Samuel Lee Boyd

Did he trade the mountains for the sea?
Boyd was the rear brakeman and flagman on passenger train Number Two. When the train wrecked into the washout at Thaxton, Boyd was on the rear platform of the last sleeper car, Calmar. He was uninjured and was one of the heroes that terrible night.1

Boyd was the son of Samuel A. Boyd, the owner of a candy store and “ice cream saloon” in Lynchburg.2 1870 and 1880 census records indicate Boyd was born around 1863 which means he was in his mid-twenties when the wreck occurred. His father was from Ireland, and his mother, Mary, was from Maryland.3 4 The birthplaces of his parents may serve as clues to where Boyd lived out the remaining years of his life.

In the 1890 Lynchburg City Directory, Boyd was listed as a N&W employee living at home with his father.5 In the years afterward, it is not entirely clear where life led him, but there is a small bit of evidence that points towards Newport News, Virginia.

On October 3, 1933, an obituary was printed in the Daily Press newspaper in Newport News for 70-year-old Samuel Lee Boyd. The obituary mentions that Samuel had been a resident of Newport News for “a number of years”, which indicates he was not a native. His wife, Mabel Boyd, survived him, but another possible clue is found in the mention of his two surviving brothers. G.B. Boyd, of Mullens, West Virginia, and Walter A. Boyd of Lynchburg.6

The Samuel Lee Boyd on the train did have a brother named George (although his middle initial was not listed as “B”), and a brother named Walter A. Boyd according to 1870 and 1880 census records. The 1890 Lynchburg City Directory also listed Walter A. Boyd at the same address as Samuel Lee Boyd.

The connection between the Samuel Lee Boyd who died in Newport News in 1933 is not limited to the matching name and hometown of his brother Walter. The 1933 obituary mentions that Boyd died at his home at 217 Chesapeake Avenue. In the 1930 census, the Samuel L. Boyd living at 217 Chesapeake was married to Mabel, his father’s birthplace was Ireland, and his mother’s birthplace was Maryland.7 This information matches the details from the 1870/1880 census for the Samuel Lee Boyd that was on the train.

The similarities between the Samuel Lee Boyd of the 1933 Newport News obituary and the Samuel Lee Boyd that was on the train are interesting but certainly nothing concrete. His age, name, the residence and name of his brother Walter, the birthplaces of his mother and father are all exact matches but could just as easily be coincidences. I have provided the information here in case someone out there has the missing piece of evidence that confirms the connection. If the Newport News resident was the same man, he may have been there as early as 1902. A Samuel L. Boyd was listed as a saloon owner at 2215 Warwick Avenue in the 1902 Newport News City Directory.8 A photograph of the gravesite for the 1933 Samuel Lee Boyd can be found here.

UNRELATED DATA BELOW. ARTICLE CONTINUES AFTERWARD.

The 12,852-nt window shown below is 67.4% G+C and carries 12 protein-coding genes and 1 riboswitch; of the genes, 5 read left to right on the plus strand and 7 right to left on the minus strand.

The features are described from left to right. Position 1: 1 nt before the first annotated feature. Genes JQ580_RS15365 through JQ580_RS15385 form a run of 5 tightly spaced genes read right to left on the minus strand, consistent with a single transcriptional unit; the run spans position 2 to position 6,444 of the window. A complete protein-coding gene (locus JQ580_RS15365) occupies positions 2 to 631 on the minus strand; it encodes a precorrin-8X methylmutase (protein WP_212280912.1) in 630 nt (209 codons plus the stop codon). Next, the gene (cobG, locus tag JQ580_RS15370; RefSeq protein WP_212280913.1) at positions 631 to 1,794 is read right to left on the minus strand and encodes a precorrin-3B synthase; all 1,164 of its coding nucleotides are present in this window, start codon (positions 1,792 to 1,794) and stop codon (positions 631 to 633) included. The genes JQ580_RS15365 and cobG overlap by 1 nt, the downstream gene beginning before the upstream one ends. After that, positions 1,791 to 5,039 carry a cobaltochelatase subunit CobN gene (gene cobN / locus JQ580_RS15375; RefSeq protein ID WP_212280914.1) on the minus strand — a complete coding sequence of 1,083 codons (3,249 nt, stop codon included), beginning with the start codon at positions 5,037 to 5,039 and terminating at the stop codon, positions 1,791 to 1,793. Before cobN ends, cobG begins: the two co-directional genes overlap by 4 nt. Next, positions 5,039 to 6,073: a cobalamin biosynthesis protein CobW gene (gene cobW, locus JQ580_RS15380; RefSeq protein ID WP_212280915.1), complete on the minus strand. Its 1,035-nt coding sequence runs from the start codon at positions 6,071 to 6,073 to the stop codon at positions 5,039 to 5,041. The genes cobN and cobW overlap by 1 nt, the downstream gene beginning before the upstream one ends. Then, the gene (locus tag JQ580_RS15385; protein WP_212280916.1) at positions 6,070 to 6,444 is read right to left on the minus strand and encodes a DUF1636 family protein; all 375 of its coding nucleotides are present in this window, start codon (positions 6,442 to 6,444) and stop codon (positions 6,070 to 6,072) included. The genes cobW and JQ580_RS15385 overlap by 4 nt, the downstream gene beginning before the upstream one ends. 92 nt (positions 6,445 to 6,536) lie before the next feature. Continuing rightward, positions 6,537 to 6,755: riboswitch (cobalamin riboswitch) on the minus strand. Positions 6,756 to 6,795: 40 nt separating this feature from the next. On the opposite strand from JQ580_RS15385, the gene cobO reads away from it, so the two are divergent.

Do you have more information about Samuel Lee Boyd? If you think he might have been an ancestor of yours, or if you have some additional information that you would like to share, I’d love to hear from you. Thanks!

Sources

  1. Fourteenth Annual Report of The Railroad Commissioner of the State of Virginia, J.H. O’Bannon Superintendent of Public Printing, Richmond, VA, 1890: p. xlv. http://books.google.com/books?id=CFopAAAAYAAJ
  2. “The Railroad Disaster”, The Daily News (Lynchburg, VA), July 3, 1889, Volume 47, Number 143, p. 3.
  3. “United States Census, 1870,” index and images, FamilySearch (https://familysearch.org/pal:/MM9.1.1/MFLK-DWB : accessed 20 Feb 2014), Samuel L Boyd in household of Samuel A Boyd, Virginia, United States; citing p. , family 430, NARA microfilm publication M593, FHL microfilm 000553137.
  4. Census record for Samuel L. Boyd, Year: 1880; Census Place: Lynchburg, Campbell, Virginia; Roll: 1359; Family History Film: 1255359; Page: 283C; Enumeration District: 051;.
  5. J.P. Bell Company, Bell’s Lynchburg City Directory, 1890, p.47.
  6. “Samuel Boyd Dies At Residence Here”, Daily Press (Newport News, VA), October 3, 1933.
  7. “United States Census, 1930,” index and images, FamilySearch (https://familysearch.org/pal:/MM9.1.1/CH2C-9MM : accessed 20 Feb 2014), Samuel L Boyd, Newport News, Newport News (Independent City), Virginia, United States; citing enumeration district (ED) 0015, sheet , family 211, NARA microfilm publication.
  8. Hill Directory Company’s Directory of Newport News, Hampton, Phoebus and Old Point, Virginia, 1902, p.43.

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